Cumbernauld, United Kingdom, Europe
 
 
Year1955latitude: 55° 46'
longitude: -4° 0'
PeriodMark 1
Initiator(s)
Planning organizationDevelopment Corporation
Nationality initiator(s)U.K.
Designer(s) / Architect(s)L Hugh Wilson
Design organizationL Hugh Wilson, Chief Architect and Planning Officer
Inhabitants52,000 (2011)
Target population70,000
Town websitehttps://www.northlanarkshire.gov.uk/
Town related linkshttp://www.bopcris.ac.uk/bop1955/ref1047.html
http://news.bbc.co.uk/1/hi/scotland/1667935.stm
http://www.northlan.gov.uk/
http://www.cumbernauld.pwp.blueyonder.co.uk/profile.htm
http://www.open2.net/modernity/3_10.htm
http://www.aliciapatterson.org/APF001971/Downie/Downie12/Downie12.html
Literature- Lucy Bullivant, 'Tomorrow's Town Today' in: Cor Wagenaar (ed.), 'Happy. Cities and Happiness in Post-War Europe', NAi Publishers, Rotterdam 2001; Leonard Downie Jr., "The Disappointing New Towns of Great Britain", 1972,

type of New Town: > scale of autonomy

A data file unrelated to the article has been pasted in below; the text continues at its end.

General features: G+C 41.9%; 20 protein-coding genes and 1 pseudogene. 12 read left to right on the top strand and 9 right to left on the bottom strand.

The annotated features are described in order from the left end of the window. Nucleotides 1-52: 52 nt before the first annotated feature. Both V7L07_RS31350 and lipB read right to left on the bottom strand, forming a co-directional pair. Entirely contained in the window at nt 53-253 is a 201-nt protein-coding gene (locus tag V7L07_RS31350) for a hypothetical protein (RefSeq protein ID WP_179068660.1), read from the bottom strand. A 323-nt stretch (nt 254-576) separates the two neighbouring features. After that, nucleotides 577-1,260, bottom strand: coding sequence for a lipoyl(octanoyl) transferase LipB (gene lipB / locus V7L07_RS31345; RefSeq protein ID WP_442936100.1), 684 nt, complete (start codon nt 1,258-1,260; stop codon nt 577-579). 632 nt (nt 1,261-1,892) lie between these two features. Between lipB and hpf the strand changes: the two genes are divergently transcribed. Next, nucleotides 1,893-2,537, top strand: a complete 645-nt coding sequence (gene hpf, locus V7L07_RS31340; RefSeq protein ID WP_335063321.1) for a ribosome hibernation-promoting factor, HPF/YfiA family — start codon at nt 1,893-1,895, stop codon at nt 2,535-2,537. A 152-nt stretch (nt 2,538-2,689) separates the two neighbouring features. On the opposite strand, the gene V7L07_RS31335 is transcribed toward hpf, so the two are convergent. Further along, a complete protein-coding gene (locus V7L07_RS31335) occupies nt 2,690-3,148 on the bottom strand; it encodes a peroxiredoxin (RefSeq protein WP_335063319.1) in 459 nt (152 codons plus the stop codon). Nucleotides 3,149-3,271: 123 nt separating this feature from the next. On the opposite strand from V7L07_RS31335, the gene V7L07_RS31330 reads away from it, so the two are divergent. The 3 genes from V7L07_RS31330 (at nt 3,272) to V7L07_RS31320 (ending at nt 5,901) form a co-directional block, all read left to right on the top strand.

New-Town-in-Town
Satellite
New Town
Company Town
> client
Private Corporation
Public Corporation
> policy
Capital
Decentralization
Industrialization
Resettlement
Economic
 
"Cumbernauld was identified as a potential means of accommodating some of Glasgow’s population in Abercrombie’s Clyde Valley Plan of 1946, but was not designated until 1955. Cumbernauld was designed using a ‘whole-place approach’, consciously departing from the ‘neighbourhood’ principle adopted in the previous New Towns. Pursuing ‘urbanity’ as a ‘way of life’, it applied higher densities within fewer urban areas, with a single town centre on the hilltop. It contains some of the most notable examples of modernist architecture in the UK. It is a town of two halves, bisected by a motorway. The southern half was built with modernist low-rise in a Radburn-style layout by the Development Corporation. The northern half was developed by the private sector, with the Development Corporation acting as facilitator."

source: Town & Country Planning Association (TCPA)
https://www.tcpa.org.uk/cumbernauld

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